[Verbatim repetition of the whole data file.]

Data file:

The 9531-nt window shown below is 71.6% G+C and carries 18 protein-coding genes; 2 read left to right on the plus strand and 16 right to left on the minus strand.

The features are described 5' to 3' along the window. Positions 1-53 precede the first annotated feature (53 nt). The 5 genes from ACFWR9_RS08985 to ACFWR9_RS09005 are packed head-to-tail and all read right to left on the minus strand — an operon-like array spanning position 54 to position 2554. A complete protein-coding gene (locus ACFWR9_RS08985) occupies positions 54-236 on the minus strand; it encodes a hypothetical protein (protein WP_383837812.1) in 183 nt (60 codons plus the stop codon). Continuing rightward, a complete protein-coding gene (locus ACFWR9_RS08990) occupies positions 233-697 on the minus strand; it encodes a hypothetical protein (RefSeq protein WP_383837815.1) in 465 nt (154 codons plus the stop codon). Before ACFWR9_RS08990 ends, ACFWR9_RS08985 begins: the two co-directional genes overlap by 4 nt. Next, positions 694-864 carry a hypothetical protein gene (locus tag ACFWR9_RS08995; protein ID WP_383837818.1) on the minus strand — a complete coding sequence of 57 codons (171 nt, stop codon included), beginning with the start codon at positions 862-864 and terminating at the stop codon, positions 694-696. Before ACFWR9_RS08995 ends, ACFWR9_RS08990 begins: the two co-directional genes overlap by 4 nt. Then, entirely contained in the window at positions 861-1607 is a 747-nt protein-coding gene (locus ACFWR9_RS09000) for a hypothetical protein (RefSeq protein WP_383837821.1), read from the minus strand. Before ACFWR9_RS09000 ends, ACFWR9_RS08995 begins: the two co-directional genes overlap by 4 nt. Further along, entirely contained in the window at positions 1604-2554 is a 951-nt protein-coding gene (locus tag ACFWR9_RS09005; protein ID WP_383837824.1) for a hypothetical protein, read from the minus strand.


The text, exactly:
The 9531-nt window shown below is 71.6% G+C and carries 18 protein-coding genes; 2 read left to right on the plus strand and 16 right to left on the minus strand.

The features are described 5' to 3' along the window. Positions 1-53 precede the first annotated feature (53 nt). The 5 genes from ACFWR9_RS08985 to ACFWR9_RS09005 are packed head-to-tail and all read right to left on the minus strand — an operon-like array spanning position 54 to position 2554. A complete protein-coding gene (locus ACFWR9_RS08985) occupies positions 54-236 on the minus strand; it encodes a hypothetical protein (protein WP_383837812.1) in 183 nt (60 codons plus the stop codon). Continuing rightward, a complete protein-coding gene (locus ACFWR9_RS08990) occupies positions 233-697 on the minus strand; it encodes a hypothetical protein (RefSeq protein WP_383837815.1) in 465 nt (154 codons plus the stop codon). Before ACFWR9_RS08990 ends, ACFWR9_RS08985 begins: the two co-directional genes overlap by 4 nt. Next, positions 694-864 carry a hypothetical protein gene (locus tag ACFWR9_RS08995; protein ID WP_383837818.1) on the minus strand — a complete coding sequence of 57 codons (171 nt, stop codon included), beginning with the start codon at positions 862-864 and terminating at the stop codon, positions 694-696. Before ACFWR9_RS08995 ends, ACFWR9_RS08990 begins: the two co-directional genes overlap by 4 nt. Then, entirely contained in the window at positions 861-1607 is a 747-nt protein-coding gene (locus ACFWR9_RS09000) for a hypothetical protein (RefSeq protein WP_383837821.1), read from the minus strand. Before ACFWR9_RS09000 ends, ACFWR9_RS08995 begins: the two co-directional genes overlap by 4 nt. Further along, entirely contained in the window at positions 1604-2554 is a 951-nt protein-coding gene (locus tag ACFWR9_RS09005; protein ID WP_383837824.1) for a hypothetical protein, read from the minus strand.